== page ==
From: [EMAIL PROTECTED]
Subject: Re: Theology (was in-between-times)
Date: 5 August 2005 10:44:38 PM
On 04/08/2005, at 11:44 PM, Bruno Marchal wrote:
Only if it can never be proven. The trick is to NEVER believe that it can never be proven!
If COMP one day turns out to be true then it's not theological anymore, it's logical. I'm assuming an equivalence of meaning here in the use of the terms "theological" and "metaphysical" in dealing with assumptions. Of course, if quantum computers turn out to work in the specified manner, then MWI is proven and there never was anything metaphysical going on. Whether or not that is seen as reliable proof of COMP remains to be seen
The danger, that Alan guards against, lies in STARTING from the metaphysical/theological viewpoint. But this of course makes it extremely hard to deal with all these assumptions out in the open (as you say).
I certainly do not hold that scientists are somehow free of the ravages of belief. In science, one's beliefs are always smuggled in through the back door - hence Einstein's famous "God does not play dice with the universe". He meant it quite as much as a statement of religious faith as a refutation of QM (and I do not believe Einstein would have considered himself offtopic either)
Yes of course, but again if it turns out to be physically real or at least possible (testable), why do we need the metaphysics? What if the "soul" turns out to be the summation of the "amplitude of your minds" to use Herwig's words, spread across the multiverse? I can cope with that notion under the banner of the real, the possible. No star in the east, no burning bushes - just a mind-blowing real possibility
The exciting part surely in what they do is to bypass the theology altogether. It's simply an unnecessary explanatory step. Truth really is stranger than fiction. Theology would try to reference everything to the Bible - see next
I feel it is the other way around. Politics is belief or spirituality in action. What we believe authors what we do, sets up what we call "moral". The supposed split between the Church and the State is as much nonsense today as it was in the Middle Ages. Law is ultimately rooted in adherence to a moral framework, so belief in values, morals etc precedes politics, indeed gives rise to it
Most look to their past for a continuing mandate and thus fall back on their laurels. There is not enough futuristic stuff in theology. It's usually about why things have to be NOW the way they are because of something that happened way back THEN. COMP is exciting because it offers the possibility of "future" conditioning of "past" events. Religious thinking is not really up to this
Yet, Plato was a truly fascist thinker. He admired Sparta, a fascist state - and built this power-structure thing into his vision of what a Republic was. Let's not forget that. He believed in slavery. This surely is of interest in looking at the theological aspects of the neo-platonist tradition? He claimed a form of reality for ideas that is based on "mathematical reality" - essentially a yes-no, right-wrong information system - at least in its everyday implementation. This was extrapolated as the search for "truth". According to Socrates (or Plato more likely as all we know of Socrates words comes via Plato's ) - all you had to do was get rid of all error and then you are left with the truth. But this is nonsense. Life is not a mathematical problem. Usually the cause of all "error" is human nature. This is a very difficult cause to remove.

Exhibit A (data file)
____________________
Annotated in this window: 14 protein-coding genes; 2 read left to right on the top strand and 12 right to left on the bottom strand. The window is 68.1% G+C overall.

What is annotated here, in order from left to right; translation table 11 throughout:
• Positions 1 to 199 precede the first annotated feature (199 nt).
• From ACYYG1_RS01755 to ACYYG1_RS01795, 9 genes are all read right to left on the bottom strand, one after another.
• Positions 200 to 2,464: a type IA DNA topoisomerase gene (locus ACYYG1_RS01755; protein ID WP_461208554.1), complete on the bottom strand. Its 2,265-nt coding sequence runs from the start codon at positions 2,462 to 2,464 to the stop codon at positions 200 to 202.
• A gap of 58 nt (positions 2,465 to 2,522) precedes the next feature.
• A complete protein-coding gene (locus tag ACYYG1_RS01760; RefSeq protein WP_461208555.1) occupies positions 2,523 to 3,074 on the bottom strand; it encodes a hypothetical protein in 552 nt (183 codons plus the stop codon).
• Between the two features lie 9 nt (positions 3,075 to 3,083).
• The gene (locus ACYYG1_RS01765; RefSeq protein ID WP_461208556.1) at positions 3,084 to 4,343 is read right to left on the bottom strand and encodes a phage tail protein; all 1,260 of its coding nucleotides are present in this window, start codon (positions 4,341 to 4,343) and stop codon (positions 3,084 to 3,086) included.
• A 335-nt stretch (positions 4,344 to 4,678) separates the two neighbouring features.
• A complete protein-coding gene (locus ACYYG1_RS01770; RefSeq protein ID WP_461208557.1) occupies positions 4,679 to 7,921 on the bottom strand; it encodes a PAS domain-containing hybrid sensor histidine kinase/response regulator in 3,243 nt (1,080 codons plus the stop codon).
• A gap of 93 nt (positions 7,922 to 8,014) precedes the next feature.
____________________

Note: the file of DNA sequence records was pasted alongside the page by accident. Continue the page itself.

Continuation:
It's hard not to extrapolate to the world around here. Many religious scholars are standing up for their beliefs right now in a very public way. Islamic scholars have the direct ear of government. In this way, belief systems can quickly author actions if required.
If by "seriousness in theology" you allow that everything in a belief system may be subject to a complete makeover or update to a more contemporary way of expressing and dealing with issues then I am not against it at all. Everything has to change in the universe, so why does belief remain stuck in Sunday school? Going back to the Bible to justify everything is how the social manipulators work because God spoke to man in a way that requires interpretation and that can be exploited
Like I said - scientists have their beliefs; they just don't talk about them. Most don't talk about them even to themselves and that's the biggest worry. It's impossible not to act out of belief because we know when we are doing something we do not believe in. You cannot lie to yourself. I do not think science pretends to be reaching the truth because if that happens we all have to shut up and go to bed because there is nothing left to talk about.
Yes. But doesn't Occam's razor eliminate some things here? Or, doesn't Occam show up when God is around?
I think the Gaia hypothesis of Lovelock came closest. The Earth may yet convince us that she exists through repeated attempts to destroy the human plague with natural catastrophe and severe weather. We take a lot of convincing, don't we?
Except where they provide intellectual justification for people to strap bombs on themselves etc.
Then it is a very silly situation then. We should dismiss all scientists' claims until we can be certain of their dogma. You can see why they try to avoid talking about it